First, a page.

Thesis Day / Senior Thesis Day
Brigham & Women’s Hospital, Bornstein Amphitheatre
Friday, June 22, 2007

Senior Resident Thesis Presentations

Introduction  •  First Session  •  Second Session  •  Third Session  •  Fourth Session
Osgood Lecturer
James F. Kellam, MD
Mark C. Gebhardt, MD
 
Third Session
Moderator: Mark C. Gebhardt, MD

Micahel N. Fehm, MD Daniel Estok, MD
Repair of Massive Abductor Loss After Total Hip Replacement Using Achilles Tendon Allograft
Micahel N. Fehm, MD
Discussor: Daniel Estok, MD
Advisor: Dennis, W. Burke, MD

Abductor failure after total hip arthroplasty is a rare but debilitating problem. Dr. Fehm reviewed a new technique using fresh-frozen Achilles tendon allograft with an attached calcaneal bone graft to reconstruct a deficien abductor mechanism. At an average follow-up of 25 months, he found the average post-reconstruction Harris Hip Score to be 85.9 and average pain score to be 38.9 compared to 34.7 and 11.4, respectively, in the pre-reconstructed hips. He concluded that in his series, the technique offers significant pain relief and improvement in function at early follow-up.

Dr. Estok praised Dr. Fehm’s work explaining that even with all the advances in THR the loss of the abductors remained an unsolved problem. He asked whether there was any role for modalities such as EMG to help with decision making. Dr. Fehm responded that while they didn’t directly look at this, there could be a useful role. He also suggested that modalities such as MRI to look for abductor fatty degeneration (analogous to what’s done in rotator cuff disease) may be a useful adjunct.





George S.M. Dyer, MD Kevin Raskin, MD
Improving Evaluation of Orthopaedic Surgical Teaching
George S.M. Dyer, MD
Discussor: Kevin Raskin, MD
Advisor: James Herndon, MD, MBA

Surgical teaching in the operating room is the cornerstone of orthopaedic residency training. Dr. Dyer explained that the existing tools for evaluating surgical teaching are inadequate and frustrating, for trainee and staff surgeon alike and an ideal evaluation tool should meaningfully measure key teaching behaviors relevant to instruction in surgery. His study sought to improve methods for evaluation and feedback of orthopaedic surgical residents and to improve the mentorship and instruction that defines academic orthopaedic surgery. Dr. Raskin stated that Dr. Dyer’s work was of critical importance in today’s surgical educational climate. There are more and more external pressures to develop tools to ensure that surgical residents are properly trained. Dr. Raskin asked with specific reference to our own program how a better teaching environment could be achieved. Dr. Dyer pointed out that two factors are at play: He noted the need for longer resident rotations so that attendings could become more familiar with residents and the need for patience on the part of attendings.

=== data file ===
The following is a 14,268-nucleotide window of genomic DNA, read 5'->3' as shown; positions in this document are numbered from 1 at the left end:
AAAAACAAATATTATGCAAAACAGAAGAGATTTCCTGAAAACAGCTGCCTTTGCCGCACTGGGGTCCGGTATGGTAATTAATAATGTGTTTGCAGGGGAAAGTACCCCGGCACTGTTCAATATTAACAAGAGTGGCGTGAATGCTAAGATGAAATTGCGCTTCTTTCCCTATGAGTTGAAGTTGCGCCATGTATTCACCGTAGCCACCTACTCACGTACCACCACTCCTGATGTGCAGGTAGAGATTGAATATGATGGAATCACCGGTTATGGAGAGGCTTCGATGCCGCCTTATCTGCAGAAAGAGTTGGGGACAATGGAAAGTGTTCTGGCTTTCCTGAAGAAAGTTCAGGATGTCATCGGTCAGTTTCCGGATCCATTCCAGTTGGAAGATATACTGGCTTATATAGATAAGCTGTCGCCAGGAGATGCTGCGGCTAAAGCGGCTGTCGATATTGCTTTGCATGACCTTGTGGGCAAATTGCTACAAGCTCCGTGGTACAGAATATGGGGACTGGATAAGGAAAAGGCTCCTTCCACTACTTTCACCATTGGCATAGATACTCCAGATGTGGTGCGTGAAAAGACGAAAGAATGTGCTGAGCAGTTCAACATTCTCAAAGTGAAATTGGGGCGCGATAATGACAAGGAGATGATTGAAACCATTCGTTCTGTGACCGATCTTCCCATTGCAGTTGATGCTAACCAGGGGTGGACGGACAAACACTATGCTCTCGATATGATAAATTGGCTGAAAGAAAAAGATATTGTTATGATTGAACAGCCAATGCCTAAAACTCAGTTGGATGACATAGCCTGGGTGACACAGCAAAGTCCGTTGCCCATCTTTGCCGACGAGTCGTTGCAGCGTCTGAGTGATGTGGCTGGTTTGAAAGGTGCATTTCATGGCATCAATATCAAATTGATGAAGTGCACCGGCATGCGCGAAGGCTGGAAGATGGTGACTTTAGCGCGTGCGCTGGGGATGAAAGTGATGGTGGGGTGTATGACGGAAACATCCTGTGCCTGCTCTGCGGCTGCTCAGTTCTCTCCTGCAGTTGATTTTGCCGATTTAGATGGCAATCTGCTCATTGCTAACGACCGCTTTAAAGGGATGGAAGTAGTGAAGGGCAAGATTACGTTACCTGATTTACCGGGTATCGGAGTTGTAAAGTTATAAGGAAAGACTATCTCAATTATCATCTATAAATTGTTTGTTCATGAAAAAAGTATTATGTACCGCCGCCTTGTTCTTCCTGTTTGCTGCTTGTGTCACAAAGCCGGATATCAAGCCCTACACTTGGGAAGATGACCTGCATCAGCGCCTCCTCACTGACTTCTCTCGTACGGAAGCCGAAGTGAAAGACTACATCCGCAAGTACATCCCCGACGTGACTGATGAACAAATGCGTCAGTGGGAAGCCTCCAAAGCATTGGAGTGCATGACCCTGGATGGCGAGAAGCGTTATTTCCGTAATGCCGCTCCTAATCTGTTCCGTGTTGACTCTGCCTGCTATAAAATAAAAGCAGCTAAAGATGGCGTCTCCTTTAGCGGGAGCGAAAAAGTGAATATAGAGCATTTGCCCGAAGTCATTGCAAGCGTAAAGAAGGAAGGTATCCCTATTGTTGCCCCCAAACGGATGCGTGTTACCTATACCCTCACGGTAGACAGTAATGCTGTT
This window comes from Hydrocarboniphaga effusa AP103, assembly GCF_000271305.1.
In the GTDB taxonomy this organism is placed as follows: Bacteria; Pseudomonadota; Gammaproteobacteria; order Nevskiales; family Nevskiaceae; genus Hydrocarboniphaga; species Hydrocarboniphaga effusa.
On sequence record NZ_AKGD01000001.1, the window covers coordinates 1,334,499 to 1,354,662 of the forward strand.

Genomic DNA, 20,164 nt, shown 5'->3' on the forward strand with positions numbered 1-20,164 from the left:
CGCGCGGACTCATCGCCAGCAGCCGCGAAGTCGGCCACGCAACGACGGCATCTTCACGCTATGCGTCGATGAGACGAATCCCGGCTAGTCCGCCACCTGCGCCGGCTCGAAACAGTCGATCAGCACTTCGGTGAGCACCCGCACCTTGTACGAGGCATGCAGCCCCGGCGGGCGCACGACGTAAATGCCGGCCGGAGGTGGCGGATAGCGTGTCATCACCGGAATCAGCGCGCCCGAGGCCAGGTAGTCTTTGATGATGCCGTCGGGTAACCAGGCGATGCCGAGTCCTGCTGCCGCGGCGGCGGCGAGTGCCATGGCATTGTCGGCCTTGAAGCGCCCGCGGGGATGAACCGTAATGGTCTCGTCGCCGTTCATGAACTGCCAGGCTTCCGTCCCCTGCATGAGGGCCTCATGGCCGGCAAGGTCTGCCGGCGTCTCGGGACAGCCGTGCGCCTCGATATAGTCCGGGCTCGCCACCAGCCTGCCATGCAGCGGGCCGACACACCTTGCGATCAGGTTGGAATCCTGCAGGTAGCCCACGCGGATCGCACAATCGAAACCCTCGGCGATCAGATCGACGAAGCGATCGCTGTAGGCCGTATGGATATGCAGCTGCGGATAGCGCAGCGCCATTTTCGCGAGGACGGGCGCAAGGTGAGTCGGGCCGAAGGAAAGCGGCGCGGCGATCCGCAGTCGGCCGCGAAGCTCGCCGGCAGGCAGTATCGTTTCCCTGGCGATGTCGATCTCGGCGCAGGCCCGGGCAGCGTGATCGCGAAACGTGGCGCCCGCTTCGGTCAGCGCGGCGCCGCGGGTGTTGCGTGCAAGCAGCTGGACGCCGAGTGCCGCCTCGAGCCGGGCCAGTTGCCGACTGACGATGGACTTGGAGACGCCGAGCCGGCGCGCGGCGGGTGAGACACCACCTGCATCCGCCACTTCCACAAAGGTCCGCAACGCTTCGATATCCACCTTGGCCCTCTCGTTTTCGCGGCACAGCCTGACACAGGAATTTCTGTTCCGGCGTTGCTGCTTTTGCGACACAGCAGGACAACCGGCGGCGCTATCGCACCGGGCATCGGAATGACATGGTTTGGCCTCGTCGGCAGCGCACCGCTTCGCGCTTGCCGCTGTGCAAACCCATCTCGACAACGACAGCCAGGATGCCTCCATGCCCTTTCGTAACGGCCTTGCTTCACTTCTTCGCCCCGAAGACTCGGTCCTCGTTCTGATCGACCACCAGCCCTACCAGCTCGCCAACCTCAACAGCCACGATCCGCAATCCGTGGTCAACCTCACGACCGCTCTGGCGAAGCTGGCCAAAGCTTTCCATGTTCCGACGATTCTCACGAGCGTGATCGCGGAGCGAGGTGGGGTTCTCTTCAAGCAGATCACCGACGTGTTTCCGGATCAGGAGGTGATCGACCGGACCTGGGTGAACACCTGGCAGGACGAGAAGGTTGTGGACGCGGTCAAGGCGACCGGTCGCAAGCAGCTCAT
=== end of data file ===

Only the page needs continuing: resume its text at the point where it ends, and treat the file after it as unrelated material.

Stefan R. Jibodh, MD Dennis Burke, MD
Comparison of Modular and Non-Modular Cementless Stems in Revision Total Hip Arthroplasty
Stefan R. Jibodh, MD
Discussor: Dennis Burke, MD
Advisor: Daniel Estok, MD

The gold standard for revision total hip arthroplasty is non-modular cementless implants. Recently modular implants were introduced in an attempt to improve on these results. Dr. Jibodh compared two groups of patients with modular and non-modular implants at a minimum of 5 year follow-up with clinical and radiographic outcomes. While the Harris hip scores were similar in the two groups, there was a trend toward more early failures in the nonmodular group and a significant increase in the amount of proximal ingrowth in the modular group. A large percentage of the modular stems demonstrated a pattern of dual (proximal and distal) ingrowth.

Dr. Burke asked Dr. Jibodh about the incidence of stem fractures in the ZMR (modular) group. Dr. Jibodh noted that the documented risk of stem fracture in the modular group is very low and can be minimized by ensuring stem implantation with adequate proximal support. Dr. Burke agreed with Dr. Jibodh’s analysis that there was a wealth of products on the market but very little comparative data. He then recounted his own experience with modular stems and asked Dr. Jibodh about the problem of stem dissociation and breakage. Dr. Jibodh agreed that this was a problem with modular stem design, but in his analysis it didn’t rise to the level of being a significant problem.







OJHMS Home • Instructions to Authors • Letter from the Editor • Advertisers Info • Dedication • Manuscripts


The Orthopaedic Journal at Harvard Medical School is an annual publication
of the Harvard Combined Orthopaedic Residency Program. Copies are distributed
free of charge and the entire volume can be viewed here on our website.

To add your name to our mailing list and for any other correspondence please contact us at:

The Orthopaedic Journal at Harvard Medical School
Massachusetts General Hospital, White 535,     55 Fruit Street, Boston, MA 02114
e-mail: ojhms@partners.org    •    phone: 617-726-2942    •    fax: 617-726-3124

Copyright © Orthopaedic Journal at Harvard Medical School. All rights reserved.

Hosted by: Web Results Inc.